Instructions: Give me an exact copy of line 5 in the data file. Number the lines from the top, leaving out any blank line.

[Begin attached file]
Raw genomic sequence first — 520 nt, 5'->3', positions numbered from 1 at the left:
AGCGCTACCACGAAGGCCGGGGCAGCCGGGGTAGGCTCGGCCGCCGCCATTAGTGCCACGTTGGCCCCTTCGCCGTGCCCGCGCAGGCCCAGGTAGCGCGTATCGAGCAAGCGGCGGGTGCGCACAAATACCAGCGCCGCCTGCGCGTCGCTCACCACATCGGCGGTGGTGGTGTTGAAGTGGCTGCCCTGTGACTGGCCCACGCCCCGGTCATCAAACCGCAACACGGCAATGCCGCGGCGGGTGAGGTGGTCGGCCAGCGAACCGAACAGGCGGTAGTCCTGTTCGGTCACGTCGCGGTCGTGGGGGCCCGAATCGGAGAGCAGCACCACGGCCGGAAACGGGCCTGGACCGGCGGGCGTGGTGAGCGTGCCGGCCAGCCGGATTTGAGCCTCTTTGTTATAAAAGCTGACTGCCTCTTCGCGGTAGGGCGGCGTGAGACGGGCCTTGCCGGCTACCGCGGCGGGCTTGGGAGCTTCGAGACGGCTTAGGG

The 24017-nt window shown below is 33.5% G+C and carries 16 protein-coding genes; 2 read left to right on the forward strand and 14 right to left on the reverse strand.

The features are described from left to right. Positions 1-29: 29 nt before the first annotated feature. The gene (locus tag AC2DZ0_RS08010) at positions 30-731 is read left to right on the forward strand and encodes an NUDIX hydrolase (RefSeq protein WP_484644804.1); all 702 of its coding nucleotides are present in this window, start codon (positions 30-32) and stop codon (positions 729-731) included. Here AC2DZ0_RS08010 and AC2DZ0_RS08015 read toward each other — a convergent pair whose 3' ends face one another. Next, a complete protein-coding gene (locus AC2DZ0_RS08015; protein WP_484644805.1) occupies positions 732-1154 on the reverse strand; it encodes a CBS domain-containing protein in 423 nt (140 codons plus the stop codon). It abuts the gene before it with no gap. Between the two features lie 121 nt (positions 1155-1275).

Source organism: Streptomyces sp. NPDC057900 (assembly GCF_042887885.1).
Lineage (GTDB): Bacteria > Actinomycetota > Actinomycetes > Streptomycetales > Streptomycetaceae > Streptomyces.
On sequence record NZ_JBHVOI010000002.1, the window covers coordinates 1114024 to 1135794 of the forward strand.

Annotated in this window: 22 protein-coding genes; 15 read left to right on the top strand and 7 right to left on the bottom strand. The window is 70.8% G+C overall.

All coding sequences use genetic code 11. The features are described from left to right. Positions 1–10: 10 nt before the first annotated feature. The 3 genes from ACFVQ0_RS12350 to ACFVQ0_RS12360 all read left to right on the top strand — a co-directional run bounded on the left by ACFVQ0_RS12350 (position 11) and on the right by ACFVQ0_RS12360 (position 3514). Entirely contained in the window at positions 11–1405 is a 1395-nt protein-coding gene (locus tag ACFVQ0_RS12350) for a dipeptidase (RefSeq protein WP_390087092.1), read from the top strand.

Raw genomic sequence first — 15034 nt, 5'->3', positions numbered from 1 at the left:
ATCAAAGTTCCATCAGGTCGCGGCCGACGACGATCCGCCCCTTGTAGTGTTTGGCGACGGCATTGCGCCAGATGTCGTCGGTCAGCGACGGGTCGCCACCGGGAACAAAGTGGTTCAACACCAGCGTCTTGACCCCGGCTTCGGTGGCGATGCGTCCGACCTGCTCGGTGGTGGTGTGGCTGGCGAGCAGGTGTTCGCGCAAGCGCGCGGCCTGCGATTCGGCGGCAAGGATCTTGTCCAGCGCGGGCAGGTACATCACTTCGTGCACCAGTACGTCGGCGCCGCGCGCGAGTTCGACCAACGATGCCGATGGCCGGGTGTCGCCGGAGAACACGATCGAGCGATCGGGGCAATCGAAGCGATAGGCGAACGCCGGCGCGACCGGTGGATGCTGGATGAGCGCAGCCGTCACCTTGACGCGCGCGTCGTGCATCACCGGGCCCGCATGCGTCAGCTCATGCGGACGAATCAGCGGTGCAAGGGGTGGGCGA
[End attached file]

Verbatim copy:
Source organism: Streptomyces sp. NPDC057900 (assembly GCF_042887885.1).